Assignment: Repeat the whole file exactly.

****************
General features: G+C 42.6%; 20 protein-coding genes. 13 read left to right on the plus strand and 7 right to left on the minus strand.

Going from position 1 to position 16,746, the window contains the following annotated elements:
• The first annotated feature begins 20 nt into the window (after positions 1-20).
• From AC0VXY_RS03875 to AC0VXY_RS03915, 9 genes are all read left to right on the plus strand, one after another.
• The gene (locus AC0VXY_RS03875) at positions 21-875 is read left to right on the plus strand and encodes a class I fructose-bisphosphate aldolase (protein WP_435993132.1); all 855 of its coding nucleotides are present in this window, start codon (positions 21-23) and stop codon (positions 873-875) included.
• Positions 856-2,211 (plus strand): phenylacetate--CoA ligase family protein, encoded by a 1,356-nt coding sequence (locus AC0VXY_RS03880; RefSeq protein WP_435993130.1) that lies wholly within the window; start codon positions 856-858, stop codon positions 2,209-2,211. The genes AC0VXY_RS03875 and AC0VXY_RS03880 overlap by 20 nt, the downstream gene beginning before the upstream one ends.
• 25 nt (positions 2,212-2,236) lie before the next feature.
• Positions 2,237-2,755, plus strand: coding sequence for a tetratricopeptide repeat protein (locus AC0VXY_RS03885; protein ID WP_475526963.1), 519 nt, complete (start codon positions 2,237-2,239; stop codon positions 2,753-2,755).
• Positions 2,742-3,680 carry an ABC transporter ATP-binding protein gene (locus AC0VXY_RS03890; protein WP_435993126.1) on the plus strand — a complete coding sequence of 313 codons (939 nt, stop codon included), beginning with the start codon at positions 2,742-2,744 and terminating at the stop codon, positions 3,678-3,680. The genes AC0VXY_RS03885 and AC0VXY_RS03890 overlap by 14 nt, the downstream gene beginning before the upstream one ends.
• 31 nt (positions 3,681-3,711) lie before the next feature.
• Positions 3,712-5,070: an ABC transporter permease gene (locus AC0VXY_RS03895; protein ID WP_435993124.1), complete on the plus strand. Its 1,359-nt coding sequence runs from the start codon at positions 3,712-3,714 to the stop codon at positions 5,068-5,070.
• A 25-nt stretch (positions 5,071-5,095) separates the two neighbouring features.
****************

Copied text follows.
General features: G+C 42.6%; 20 protein-coding genes. 13 read left to right on the plus strand and 7 right to left on the minus strand.

Going from position 1 to position 16,746, the window contains the following annotated elements:
• The first annotated feature begins 20 nt into the window (after positions 1-20).
• From AC0VXY_RS03875 to AC0VXY_RS03915, 9 genes are all read left to right on the plus strand, one after another.
• The gene (locus AC0VXY_RS03875) at positions 21-875 is read left to right on the plus strand and encodes a class I fructose-bisphosphate aldolase (protein WP_435993132.1); all 855 of its coding nucleotides are present in this window, start codon (positions 21-23) and stop codon (positions 873-875) included.
• Positions 856-2,211 (plus strand): phenylacetate--CoA ligase family protein, encoded by a 1,356-nt coding sequence (locus AC0VXY_RS03880; RefSeq protein WP_435993130.1) that lies wholly within the window; start codon positions 856-858, stop codon positions 2,209-2,211. The genes AC0VXY_RS03875 and AC0VXY_RS03880 overlap by 20 nt, the downstream gene beginning before the upstream one ends.
• 25 nt (positions 2,212-2,236) lie before the next feature.
• Positions 2,237-2,755, plus strand: coding sequence for a tetratricopeptide repeat protein (locus AC0VXY_RS03885; protein ID WP_475526963.1), 519 nt, complete (start codon positions 2,237-2,239; stop codon positions 2,753-2,755).
• Positions 2,742-3,680 carry an ABC transporter ATP-binding protein gene (locus AC0VXY_RS03890; protein WP_435993126.1) on the plus strand — a complete coding sequence of 313 codons (939 nt, stop codon included), beginning with the start codon at positions 2,742-2,744 and terminating at the stop codon, positions 3,678-3,680. The genes AC0VXY_RS03885 and AC0VXY_RS03890 overlap by 14 nt, the downstream gene beginning before the upstream one ends.
• 31 nt (positions 3,681-3,711) lie before the next feature.
• Positions 3,712-5,070: an ABC transporter permease gene (locus AC0VXY_RS03895; protein ID WP_435993124.1), complete on the plus strand. Its 1,359-nt coding sequence runs from the start codon at positions 3,712-3,714 to the stop codon at positions 5,068-5,070.
• A 25-nt stretch (positions 5,071-5,095) separates the two neighbouring features.